Thursday, February 5, 2015

Theatre Gets Friendly...Sensory Friendly

For decades, people world wide have regarded live theatre as one of the most enjoyable sources of entertainment. For many theatre goers, nothing beats taking a night off in the city to watch a classic musical or play take place before their eyes. There is just something about the whole experience that is enthralling and magical; compelling actors, dynamic lighting, live music, beautiful costumes...it's what makes the whole experience so enjoyable. But for individuals with autism or other sensory sensitivities, it is what makes being able to experience live entertainment nearly impossible.

For some families, indulging in the joy that performing arts can bring are both a challenge and a frustration. There are limited opportunities for children with autism or sensory needs to fully engage in performing arts. The arts are something that can be extremely therapeutic and empowering for individuals with special needs. But more than that, the lack of ability to enjoy live theatre is another way that families supporting an individual with special needs can feel disconnected from the community at large.

As a way to support families who face these difficulties, the Union County Performing Arts Center at Rahway has developed their own lineup of Sensory Friendly Theatre productions for their 2014-2015 season. Sensory Friendly productions are developed specifically for individuals with autism and sensory needs so that they are able to enjoy live performances. Sensory Friendly Theatre makes adjustments to elements such as lights, music, duration of show, and seating to make the theatre more accessible to a variety of viewers.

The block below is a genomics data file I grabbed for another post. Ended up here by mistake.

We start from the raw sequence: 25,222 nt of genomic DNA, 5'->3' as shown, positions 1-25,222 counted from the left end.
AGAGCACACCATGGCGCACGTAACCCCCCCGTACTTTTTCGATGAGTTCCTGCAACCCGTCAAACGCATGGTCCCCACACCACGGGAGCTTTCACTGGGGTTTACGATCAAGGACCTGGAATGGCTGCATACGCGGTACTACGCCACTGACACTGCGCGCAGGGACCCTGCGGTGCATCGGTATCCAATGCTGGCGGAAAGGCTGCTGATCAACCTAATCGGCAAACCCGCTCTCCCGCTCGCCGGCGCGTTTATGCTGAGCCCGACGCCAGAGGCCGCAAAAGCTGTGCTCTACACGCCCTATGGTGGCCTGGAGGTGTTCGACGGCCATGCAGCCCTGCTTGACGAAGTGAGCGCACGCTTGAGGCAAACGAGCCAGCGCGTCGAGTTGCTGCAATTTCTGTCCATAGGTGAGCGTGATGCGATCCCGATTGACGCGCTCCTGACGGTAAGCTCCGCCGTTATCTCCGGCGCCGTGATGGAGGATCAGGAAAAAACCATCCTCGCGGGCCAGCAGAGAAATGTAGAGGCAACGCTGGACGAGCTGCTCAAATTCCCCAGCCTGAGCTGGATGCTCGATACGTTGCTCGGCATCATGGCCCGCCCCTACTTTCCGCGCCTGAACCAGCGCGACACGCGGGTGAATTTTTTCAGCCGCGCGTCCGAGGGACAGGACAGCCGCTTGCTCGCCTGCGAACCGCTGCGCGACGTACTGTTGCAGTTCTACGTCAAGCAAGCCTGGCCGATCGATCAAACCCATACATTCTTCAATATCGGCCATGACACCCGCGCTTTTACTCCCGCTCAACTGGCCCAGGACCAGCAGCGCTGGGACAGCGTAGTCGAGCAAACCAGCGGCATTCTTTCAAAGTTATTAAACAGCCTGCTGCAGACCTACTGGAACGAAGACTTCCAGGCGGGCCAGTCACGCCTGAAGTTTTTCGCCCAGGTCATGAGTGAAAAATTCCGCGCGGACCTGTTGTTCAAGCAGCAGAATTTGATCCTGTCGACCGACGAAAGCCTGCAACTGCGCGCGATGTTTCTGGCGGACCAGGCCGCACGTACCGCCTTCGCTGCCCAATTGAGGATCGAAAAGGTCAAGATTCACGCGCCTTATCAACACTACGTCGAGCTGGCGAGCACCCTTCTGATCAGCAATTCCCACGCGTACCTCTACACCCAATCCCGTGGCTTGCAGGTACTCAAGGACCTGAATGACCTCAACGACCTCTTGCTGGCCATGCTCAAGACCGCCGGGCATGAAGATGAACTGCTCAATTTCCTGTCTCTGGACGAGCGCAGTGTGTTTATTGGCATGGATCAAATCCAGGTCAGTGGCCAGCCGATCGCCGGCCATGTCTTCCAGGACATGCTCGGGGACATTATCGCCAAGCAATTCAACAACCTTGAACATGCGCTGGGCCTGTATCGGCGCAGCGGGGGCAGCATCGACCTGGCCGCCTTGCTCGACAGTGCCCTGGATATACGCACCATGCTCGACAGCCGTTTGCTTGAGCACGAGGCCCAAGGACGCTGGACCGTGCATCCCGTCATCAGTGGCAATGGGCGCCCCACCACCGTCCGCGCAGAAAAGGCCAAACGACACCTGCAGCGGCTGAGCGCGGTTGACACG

(Image From ucpac.org)

The web-page for the County Performing Arts Center explains that they have dedicated part of their facility to qualify as an Autism Friendly Space (AFS), and also hire specialists to train their actors in preparation for interacting with children with autism. This type of theatre is a great example of interdisciplinarity; performing arts companies and specialists for autism, sensory, and other areas of disabilities must work together in order to create the perfect environment for the participants. By working with AFS, Union County Performing Arts Center is striving to create a "catalyst of change" through working directly with children, families, neighborhood programs, and communities to encourage awareness, support, and inclusion of individuals and families with special needs. 

As someone who is an advocate for individuals with special needs, and plans on working in this type of theatre in the future, I think this is a great way to encourage greater inclusion of all people in society. What do you think? What are some other entertainment sources that might reach a larger population of people through sensory friendliness? How could this concept of "sensory friendly" be implemented in other areas of our society? 



4 comments:

  1. This is AWESOME. i've never heard of a program like this, i didn't even know they existed! honestly this is a wonderful way to incorporate many different areas into something that works for this category of illness. autism tends to effect social issues the most, especially in severe cases. i would love to see how this program works in a hands on environment. autism and public speaking are two things that i would see as conflicting, but absolutely a great example of interdisciplinary! i love it!

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  2. This really is beyond cool. I went to see Matilda on Broadway this summer, and they just sent a note that they are about to do an autism-friendly performance, which is just so fantastic. What a perfect post to reflect your interests, and to introduce to the rest of us the possibilities for your future. Exciting!

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  3. I am definitely going to look in to this more! I incorporate a lot of Drama Therapy in my expressive arts classes at school and think this would be very beneficial! Thank you for this!

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  4. As I was reading your post I thought, “This really sounds like something Chelsea wants to do with her program”. And I had never really thought about the possibilities your program has to offer before, so thank you for giving me some insight! This is really wonderful and important for all people to enjoy the electrifying thrill of seeing a theatrical production. I am curious as to what a sensory friendly production is like. Very awesome!

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